The initiation and progression of Acute Lymphoblastic Leukemia (ALL) is regulated by a wide spectrum of chromosomal and genetic abnormalities. Despite excellent prognosis in children and young adults with ALL, the situation in older adults (>25 years) is more challenging and there is a need to improve the risk stratification algorithms to optimize patient treatment and outcomes.
For ALL, the data transfer process is underway for five research organizations, already representing more than 7,000 cases. Meanwhile, the team continues its discussions and negotiations with multiple other study groups. In this way, they are creating a repository that can be interrogated to explore the prognostic relevance of multiple biomarkers across different treatment protocols. This will help them develop the next generation of integrated risk algorithms that can assist clinicians in selecting personalized therapies.
Acute lymphoblastic leukemia (ALL) is a rare disease most often seen in children. For those individuals aged ≤24 years the prognosis is good, with 5-year event-free survival above 80%, and as high as 90% in children. However, the situation in adults >25 years is more serious as increasing age is associated with poorer prognosis. There is a need to further improve risk stratification for adult patients with ALL in order to avoid over- or under-treatment, and to ensure rapid identification and appropriate management of those with high-risk disease.
Large datasets derived from patients with ALL are required to assist in the identification and validation of biomarkers to enable risk stratification of patients. The HARMONY Big Data Platform provides the opportunity to formalize existing pan-European collaborative working and so draw data from a range of countries in order to analyze biomarkers in a cohort of at least 5,000 patients with ALL. Countries that will form part of the HARMONY Alliance for this project include The Netherlands, Nordic countries (such as Sweden, Denmark, Finland, Iceland and Norway), France, Belgium, Germany, Austria, Switzerland, Spain, Portugal, The Czech Republic, and Italy.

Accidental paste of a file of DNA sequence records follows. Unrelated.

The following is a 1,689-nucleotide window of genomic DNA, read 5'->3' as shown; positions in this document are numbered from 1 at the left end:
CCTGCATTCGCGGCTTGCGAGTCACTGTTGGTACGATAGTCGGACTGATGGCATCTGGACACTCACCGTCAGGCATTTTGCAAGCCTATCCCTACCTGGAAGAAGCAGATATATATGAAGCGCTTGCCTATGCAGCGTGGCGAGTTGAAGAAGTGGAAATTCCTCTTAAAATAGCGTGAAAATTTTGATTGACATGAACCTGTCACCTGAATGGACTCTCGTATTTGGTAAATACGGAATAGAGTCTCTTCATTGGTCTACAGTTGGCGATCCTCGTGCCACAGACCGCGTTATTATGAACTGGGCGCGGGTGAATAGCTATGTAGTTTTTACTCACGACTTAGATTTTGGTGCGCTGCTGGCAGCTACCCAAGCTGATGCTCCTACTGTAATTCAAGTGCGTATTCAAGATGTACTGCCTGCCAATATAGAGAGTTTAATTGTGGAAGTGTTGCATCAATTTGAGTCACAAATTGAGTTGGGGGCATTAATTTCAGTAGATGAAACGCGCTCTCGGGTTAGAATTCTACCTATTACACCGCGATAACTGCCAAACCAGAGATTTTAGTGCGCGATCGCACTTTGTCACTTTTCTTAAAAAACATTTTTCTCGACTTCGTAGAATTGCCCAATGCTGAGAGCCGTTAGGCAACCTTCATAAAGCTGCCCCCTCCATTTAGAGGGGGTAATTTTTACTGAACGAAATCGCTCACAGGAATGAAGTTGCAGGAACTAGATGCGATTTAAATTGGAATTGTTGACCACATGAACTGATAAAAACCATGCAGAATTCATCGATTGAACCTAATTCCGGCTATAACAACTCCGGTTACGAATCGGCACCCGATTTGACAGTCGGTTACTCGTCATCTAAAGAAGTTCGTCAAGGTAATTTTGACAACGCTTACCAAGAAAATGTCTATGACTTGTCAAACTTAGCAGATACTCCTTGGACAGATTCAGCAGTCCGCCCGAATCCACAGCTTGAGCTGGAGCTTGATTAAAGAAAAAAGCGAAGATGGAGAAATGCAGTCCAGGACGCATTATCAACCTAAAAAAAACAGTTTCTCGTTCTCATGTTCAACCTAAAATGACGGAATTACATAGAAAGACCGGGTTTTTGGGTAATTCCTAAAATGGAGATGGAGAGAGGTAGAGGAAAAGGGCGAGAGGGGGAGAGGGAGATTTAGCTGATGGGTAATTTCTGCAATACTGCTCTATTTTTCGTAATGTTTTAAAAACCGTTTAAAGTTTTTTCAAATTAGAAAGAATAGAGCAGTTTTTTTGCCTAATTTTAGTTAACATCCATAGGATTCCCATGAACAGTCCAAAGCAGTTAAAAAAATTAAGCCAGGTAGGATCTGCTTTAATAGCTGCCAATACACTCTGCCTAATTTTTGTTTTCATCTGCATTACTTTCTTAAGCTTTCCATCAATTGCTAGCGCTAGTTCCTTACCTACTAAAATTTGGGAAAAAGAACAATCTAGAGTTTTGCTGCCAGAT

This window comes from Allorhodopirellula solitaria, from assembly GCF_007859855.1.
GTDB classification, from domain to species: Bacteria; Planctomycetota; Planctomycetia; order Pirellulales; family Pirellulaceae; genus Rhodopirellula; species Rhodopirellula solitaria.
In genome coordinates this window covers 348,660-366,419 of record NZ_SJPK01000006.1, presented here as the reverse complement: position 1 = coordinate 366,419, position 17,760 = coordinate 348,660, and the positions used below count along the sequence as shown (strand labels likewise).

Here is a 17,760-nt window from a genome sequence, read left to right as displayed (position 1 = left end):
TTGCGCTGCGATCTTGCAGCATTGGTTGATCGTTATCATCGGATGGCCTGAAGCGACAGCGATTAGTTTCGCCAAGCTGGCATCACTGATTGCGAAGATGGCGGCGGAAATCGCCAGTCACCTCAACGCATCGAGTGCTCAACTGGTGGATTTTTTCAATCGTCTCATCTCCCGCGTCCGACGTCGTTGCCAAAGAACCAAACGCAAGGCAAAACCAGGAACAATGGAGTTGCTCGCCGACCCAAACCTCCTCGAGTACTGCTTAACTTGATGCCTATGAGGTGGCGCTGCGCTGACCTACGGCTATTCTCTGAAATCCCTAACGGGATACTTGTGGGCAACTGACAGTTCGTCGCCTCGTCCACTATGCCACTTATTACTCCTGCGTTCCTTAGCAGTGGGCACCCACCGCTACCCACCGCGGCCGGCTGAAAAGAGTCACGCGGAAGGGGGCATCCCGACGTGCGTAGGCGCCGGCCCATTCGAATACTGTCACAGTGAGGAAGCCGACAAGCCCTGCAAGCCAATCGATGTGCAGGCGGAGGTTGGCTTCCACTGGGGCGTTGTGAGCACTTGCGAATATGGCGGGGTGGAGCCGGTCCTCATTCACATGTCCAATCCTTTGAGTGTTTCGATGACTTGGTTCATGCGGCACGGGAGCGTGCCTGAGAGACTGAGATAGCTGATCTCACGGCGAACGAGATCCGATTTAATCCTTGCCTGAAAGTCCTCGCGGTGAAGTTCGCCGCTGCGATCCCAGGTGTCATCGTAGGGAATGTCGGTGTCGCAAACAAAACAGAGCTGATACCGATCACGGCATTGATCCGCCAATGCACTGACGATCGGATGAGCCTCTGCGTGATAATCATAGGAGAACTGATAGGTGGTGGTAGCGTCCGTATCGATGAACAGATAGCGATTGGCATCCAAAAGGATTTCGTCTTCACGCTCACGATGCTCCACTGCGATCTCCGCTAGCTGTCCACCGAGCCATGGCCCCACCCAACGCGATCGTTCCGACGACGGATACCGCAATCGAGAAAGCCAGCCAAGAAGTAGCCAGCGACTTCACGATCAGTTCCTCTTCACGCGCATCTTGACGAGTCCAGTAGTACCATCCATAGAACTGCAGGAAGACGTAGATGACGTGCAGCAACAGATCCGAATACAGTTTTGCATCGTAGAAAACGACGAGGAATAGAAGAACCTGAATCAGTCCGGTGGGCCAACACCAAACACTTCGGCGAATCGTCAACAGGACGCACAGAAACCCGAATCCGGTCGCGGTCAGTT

Such a large patient cohort will offer the opportunity to examine potential biomarkers, to validate their utility and to consider their interaction with patient outcomes. Data from several randomized, controlled clinical trials will form the basis for the dataset. By drawing on data from clinical trials, it will be possible to fully elucidate the relationship between potential biomarkers and outcomes from different therapeutic strategies.
The key objective of this project is to gain a detailed knowledge of the incidence of genetic abnormalities within adult patients with ALL, and to examine how these abnormalities interact. In addition, in pediatric ALL, this project will seek to refine existing risk factors to identify patients who could be considered for treatment de-intensification. In the short-term, this should guide therapeutic decisions by identifying those patients most in need of treatment with intensive chemotherapy. Longer-term, the aim is to generate an integrated risk model that can be applied to each patient with ALL, thereby enabling clinicians to make more personalized treatment decisions. Ultimately, it is hoped that this risk model will provide clinicians with a single score for each patient with ALL that is able to accurately predict the likely outcome for that individual if treated with a particular therapeutic option.